The boat ride out proved to be one of the most valuable experiences of the adventure. On an absolutely beautiful, clear morning, with the wind in my hair and the sun in my face, I sat spellbound, listening to a wise, weathered man tell his stories from over 50 years on this island in southern Louisiana, about the culture, heritage, and history of the area, and how it has changed since Hurricane Katrina. He described with great detail the erosion that has taken place and how it affects the landowners and their livelihood. He also recounted with a bit of sadness how mostly sport fishermen, rather than natives of the island, now own camps in Delacroix. “Most of the people who were raised here live inland now. We simply did not have the money to rebuild here after Katrina washed it all away, especially with the new 14’-high building requirements.”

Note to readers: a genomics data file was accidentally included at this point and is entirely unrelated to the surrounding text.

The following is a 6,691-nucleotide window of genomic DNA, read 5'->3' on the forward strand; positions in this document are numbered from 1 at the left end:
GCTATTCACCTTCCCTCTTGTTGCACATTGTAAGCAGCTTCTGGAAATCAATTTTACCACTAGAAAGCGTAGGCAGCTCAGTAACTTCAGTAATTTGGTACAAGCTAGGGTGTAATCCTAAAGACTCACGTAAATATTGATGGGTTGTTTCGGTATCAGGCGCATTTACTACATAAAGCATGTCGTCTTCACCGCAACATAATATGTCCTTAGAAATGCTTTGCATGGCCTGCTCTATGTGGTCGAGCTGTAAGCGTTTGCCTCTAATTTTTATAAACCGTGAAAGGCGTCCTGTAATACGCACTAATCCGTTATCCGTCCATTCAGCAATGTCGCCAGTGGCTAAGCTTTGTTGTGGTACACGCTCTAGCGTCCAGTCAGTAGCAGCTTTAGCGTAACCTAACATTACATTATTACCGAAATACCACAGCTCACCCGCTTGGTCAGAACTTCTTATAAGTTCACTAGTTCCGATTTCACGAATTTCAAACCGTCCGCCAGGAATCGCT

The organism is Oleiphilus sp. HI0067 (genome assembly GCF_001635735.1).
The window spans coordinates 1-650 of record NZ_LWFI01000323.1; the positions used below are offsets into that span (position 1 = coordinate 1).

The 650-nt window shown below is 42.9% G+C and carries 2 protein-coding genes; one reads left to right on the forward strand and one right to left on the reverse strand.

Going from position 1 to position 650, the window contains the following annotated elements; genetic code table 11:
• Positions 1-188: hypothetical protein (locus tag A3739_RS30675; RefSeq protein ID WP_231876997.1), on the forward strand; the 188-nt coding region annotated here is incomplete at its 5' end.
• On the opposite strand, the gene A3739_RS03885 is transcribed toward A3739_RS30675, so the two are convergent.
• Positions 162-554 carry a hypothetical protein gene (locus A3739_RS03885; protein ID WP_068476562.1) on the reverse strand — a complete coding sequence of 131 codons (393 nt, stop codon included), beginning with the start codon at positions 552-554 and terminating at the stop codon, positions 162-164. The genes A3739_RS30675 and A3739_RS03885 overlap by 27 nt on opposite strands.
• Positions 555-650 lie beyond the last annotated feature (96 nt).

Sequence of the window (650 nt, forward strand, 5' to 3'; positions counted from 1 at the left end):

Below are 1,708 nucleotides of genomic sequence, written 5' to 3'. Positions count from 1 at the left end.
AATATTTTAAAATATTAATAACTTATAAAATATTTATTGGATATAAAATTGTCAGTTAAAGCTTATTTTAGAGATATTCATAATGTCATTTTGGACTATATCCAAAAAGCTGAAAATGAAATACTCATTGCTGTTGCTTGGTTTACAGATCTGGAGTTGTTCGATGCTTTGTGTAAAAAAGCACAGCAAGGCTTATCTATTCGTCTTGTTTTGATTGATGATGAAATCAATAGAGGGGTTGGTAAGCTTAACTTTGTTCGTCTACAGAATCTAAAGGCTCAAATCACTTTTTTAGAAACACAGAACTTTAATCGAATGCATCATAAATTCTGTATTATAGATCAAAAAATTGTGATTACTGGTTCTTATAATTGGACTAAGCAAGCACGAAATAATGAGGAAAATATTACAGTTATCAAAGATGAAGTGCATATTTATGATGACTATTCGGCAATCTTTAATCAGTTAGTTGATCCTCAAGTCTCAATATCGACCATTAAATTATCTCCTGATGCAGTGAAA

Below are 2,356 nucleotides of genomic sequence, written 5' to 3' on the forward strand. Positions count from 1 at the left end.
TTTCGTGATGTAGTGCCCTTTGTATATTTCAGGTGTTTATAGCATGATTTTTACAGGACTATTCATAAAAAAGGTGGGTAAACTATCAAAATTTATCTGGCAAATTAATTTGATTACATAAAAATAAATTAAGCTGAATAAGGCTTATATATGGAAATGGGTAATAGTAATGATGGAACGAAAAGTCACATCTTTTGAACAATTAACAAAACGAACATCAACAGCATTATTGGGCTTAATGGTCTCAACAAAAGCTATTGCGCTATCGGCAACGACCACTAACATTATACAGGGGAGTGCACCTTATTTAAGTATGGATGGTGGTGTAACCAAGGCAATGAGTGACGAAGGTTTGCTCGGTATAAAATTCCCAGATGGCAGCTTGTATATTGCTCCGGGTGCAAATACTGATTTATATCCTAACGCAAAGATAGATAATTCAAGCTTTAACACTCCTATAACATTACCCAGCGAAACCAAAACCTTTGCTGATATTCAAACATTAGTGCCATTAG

The only thing that remains of Errol Dennis’ original home is the brick stairs that once led to the front door. As we approached the first cane pole, we could see that our prey was in the water, holding the line taut. It was decided that Errol’s son, Errol Jr., and I would get into a pirogue to get close enough to the gator to pull him up to the surface, where Errol Jr. could then shoot him. Allow me to mention that getting into a pirogue from a flat boat is no easy task, especially while wearing hip boots. However, I was eager to get close. So, from the front of the rocking pirogue, I began to slowly pull the line toward me until the head emerged from the water. We could tell it was about 7’ long, and the alligator was literally inches from my hands, calmly watching me for several moments. I was every bit as terrified as I was fascinated. What a powerful, amazing creature! After quite a bit of thrashing, rolling, and pulling, which nearly jerked me out of the pirogue numerous times, Errol Jr. finally got a good shot, and instantly, the gator was motionless.